All Quiet on the Western Front?
I will soon be off on holiday and this year we have decided to embark upon a long cherished idea for an adventure: we’re off to France, the Somme to be precise, to have a nosy around the First World War sites. We had a brief glimpse as a family some years ago when we spent a night there on route to Spain. I remember with both delight and chagrin my two sons running around the still extant trenches at the Newfoundlanders’ memorial, pretending to shoot each other and die quite dramatically. I was delighted, because my sons were using their imagination to play around a theme that they knew little about-only the memories of X Box ‘shoot ’em ups’. I felt chagrin, because I ruminated that neither of those two young boys would have been able to run around in such a way had not my own grandfather survived every major campaign of that ghastly war (he was in the Royal Engineers): sometime after his death and a good while before the birth of my sons, I took part in our school play when we enacted ‘Oh What A Lovely War’. The cutting and satirical insights of that play have stayed with me always, and I remain distrustful of believing that every war that we are enagaged in is a righteous one. I am proud of my father’s involvement, as one of the first Commandos, in bringing down the great evil of Nazi fascism. I have less reason to believe that other conflicts that we have been involved in had such a moral authority.
On Monday last I had the great honour and privilege, but also deeply disturbing and challenging duty, of giving the Absolution and Blessing at the funeral of Captain Daniel Shepherd in Lincoln Cathedral.(www.timesonline.co.uk/tol/news/world/asia/article6723889.ece) . A man of 28 years old with a young wife, he was an undoubtedly very brave man, and he deserves our respect and admiration and also our deep regret and sadness at his loss. He was part of the Explosive Ordance Disposal Regiment and had already defused some fifty makeshift bombs. He was killed whilst trying to defuse just such a bomb.
At his funeral, faced with the pomp and ceremony of the Cathedral and the Military, I had two very different thoughts going through my head: on the one hand, I thought it right that the death of someone so young who died in such a noble way should be marked by the highest and most lavish ceremony possible to express a Nation’s gratitude and regret and to speak of the hope of the Resurrection even in the deepest moments of hopelessness. Daniel’s wife, family and friends all had a right to the best the nation could give them as they laid their loved one to rest: the fallen in battle. On the other hand, my heart went out to Daniel’s close family who experienced the full glare of the media at the funeral and had to cosset their own private grief in the context of a packed and dramatic liturgy. I hope they get all the love and support they will need in months to come when the media spotlight dims and a nation’s mourning moves on to gather around new, fresh graves.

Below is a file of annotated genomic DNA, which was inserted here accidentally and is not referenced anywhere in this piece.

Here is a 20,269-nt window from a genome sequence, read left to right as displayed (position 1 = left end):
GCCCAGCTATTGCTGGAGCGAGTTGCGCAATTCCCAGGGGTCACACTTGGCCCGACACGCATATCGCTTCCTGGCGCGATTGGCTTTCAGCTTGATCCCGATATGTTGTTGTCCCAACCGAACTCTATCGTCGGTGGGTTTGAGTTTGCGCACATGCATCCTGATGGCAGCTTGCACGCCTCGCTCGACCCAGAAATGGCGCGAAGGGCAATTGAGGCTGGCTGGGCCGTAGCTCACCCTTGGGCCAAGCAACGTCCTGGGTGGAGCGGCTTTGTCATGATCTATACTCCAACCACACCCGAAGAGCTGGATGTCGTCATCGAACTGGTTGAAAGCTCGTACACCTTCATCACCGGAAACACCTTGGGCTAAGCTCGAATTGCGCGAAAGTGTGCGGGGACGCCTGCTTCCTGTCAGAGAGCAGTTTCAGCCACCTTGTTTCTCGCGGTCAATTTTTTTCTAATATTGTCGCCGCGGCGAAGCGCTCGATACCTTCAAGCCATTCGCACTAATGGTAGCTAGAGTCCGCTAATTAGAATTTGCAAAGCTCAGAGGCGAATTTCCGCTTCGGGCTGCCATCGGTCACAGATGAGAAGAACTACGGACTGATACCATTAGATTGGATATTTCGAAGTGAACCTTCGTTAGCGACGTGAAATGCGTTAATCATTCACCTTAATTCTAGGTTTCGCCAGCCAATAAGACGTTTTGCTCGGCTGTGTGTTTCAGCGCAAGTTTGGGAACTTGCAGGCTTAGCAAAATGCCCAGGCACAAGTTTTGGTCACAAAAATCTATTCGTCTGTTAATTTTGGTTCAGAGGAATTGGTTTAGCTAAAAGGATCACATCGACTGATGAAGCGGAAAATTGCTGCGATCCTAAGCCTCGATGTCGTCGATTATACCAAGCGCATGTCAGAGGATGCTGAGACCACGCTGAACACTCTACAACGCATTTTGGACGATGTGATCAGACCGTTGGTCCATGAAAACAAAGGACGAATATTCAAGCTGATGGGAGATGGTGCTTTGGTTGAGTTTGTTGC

Four more men came home in coffins today, four more generations of young boys and girls who will now not be born. A nation and a grieving family all have the right to ask the question that we should all ask, and the nation should ask, before it embarks upon and then continues conflict: ‘Is it worth it?’ Sometimes, the answer will be ‘yes’ as, I believe, with the Second World War. At other times we will hear the answer which we should have heard before the First World War: ‘No!’ God give us the wisdom to know the difference.
In Monday’s ‘Independent’, a young soldier wrote from Afghanistan about his feelings and experiences. One passage is worth repeating here…
When you read about a ‘very seriously injured’ casualty that person’s life is never going to be the same, nor is it for the rest of their family, who will be sucked in and forever affected by the aftermath.
Sometimes it is as if we, who are not involved, are playing at war like my two sons in those Picardy trenches. The funeral of that young hero, Daniel Shepherd, reminded me that war is no game for the family and friends who are left behind and for the dead who sacrifice precious years-and that we should think hard and long before we play.